Thursday, October 1, 2009

Blair story among 'most censored'

Dennis Blair nomination is among "most censored" stories of 2010. Project Censored which issues an annual list of Top 25 Most Censored Stories. The group cites Allan Nairn's Democracy Now! appearance of January 7, 2009 where he discussed Blair's record as U.S. Pacific Commander in Chief in 1999. ETAN opposes the nomination to be National Director of Intelligence. ETAN began highlighting Blair's record on East Timor in early December 2008. In the end, Blair was confirmed.

Project Censored citation (under the heading "Obama’s Military Appointments Have Corrupt Past") states:
Admiral Dennis Blair, Obama’s pick to head National Intelligence, which oversees all sixteen intelligence agencies, was the Commander of Military Forces in the Pacific under Clinton. As such he played a critical role in the backing of the Indonesian occupation of East Timor after the US-backed dictator Suharto fell in 1998. In 1999, when the Indonesian military terrorized the population to thwart democratic reform, Blair was sent by Clinton and the US State Department to demand that Indonesian General Wiranto stop the massacres. Instead, Admiral Blair falsely informed the general of unwavering US support. Government-sponsored atrocities escalated. Blair then lied to Congress, claiming that only small unit violence was involved, when in fact the top echelons of the Indonesian military were carrying out kidnapping, massacres and torture. Blair essentially sided with General Wiranto in the mass killing of Indonesian [sic] civilians, against US Congress’s orders and knowledge.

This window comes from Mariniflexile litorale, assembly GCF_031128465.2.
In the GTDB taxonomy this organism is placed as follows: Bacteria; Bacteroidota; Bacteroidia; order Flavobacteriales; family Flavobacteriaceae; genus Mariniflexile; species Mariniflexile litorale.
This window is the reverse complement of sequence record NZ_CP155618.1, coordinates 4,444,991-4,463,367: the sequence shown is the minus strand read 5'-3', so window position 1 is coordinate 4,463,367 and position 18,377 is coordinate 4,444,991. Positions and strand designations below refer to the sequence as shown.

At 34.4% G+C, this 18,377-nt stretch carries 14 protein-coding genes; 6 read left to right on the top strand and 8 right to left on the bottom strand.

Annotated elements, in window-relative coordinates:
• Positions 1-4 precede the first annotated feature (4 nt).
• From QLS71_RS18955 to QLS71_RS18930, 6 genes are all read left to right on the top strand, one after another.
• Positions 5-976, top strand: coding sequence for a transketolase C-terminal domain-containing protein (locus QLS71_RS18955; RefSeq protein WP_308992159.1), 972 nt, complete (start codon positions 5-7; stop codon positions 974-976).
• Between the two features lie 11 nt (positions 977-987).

ETAN wrote in December 2008:
"President-elect Barack Obama's rumored selection of Admiral Dennis C. Blair for Director of National Intelligence is unacceptable...

"During his years as Pacific Commander, Blair actively worked to reinstate military assistance and deepen ties to Indonesia's military despite its ongoing human rights violations in East Timor and consistent record of impunity...

"His actions demonstrate the failure of engagement to temper the Indonesian military’s behavior and his actions helped to reinforce impunity for senior Indonesian officials that continues to this day...

"He undermined the Clinton administration's belated efforts to support human rights and self-determination in the Indonesian-occupied territory and opposed congressional efforts to limit assistance.”
In early January, we reiterated our concerns - calling Blair a "poor choice."
In April 1999, just days after Indonesian security forces and their militia proxies carried out a brutal churchyard massacre, Adm. Blair delivered a message of 'business-as-usual' to Indonesian General Wiranto, then Commander of the Indonesian armed forces. Following East Timor's pro-independence vote, Blair sought the quickest possible restoration of military assistance, despite Indonesia's highly destructive exit from the territory.

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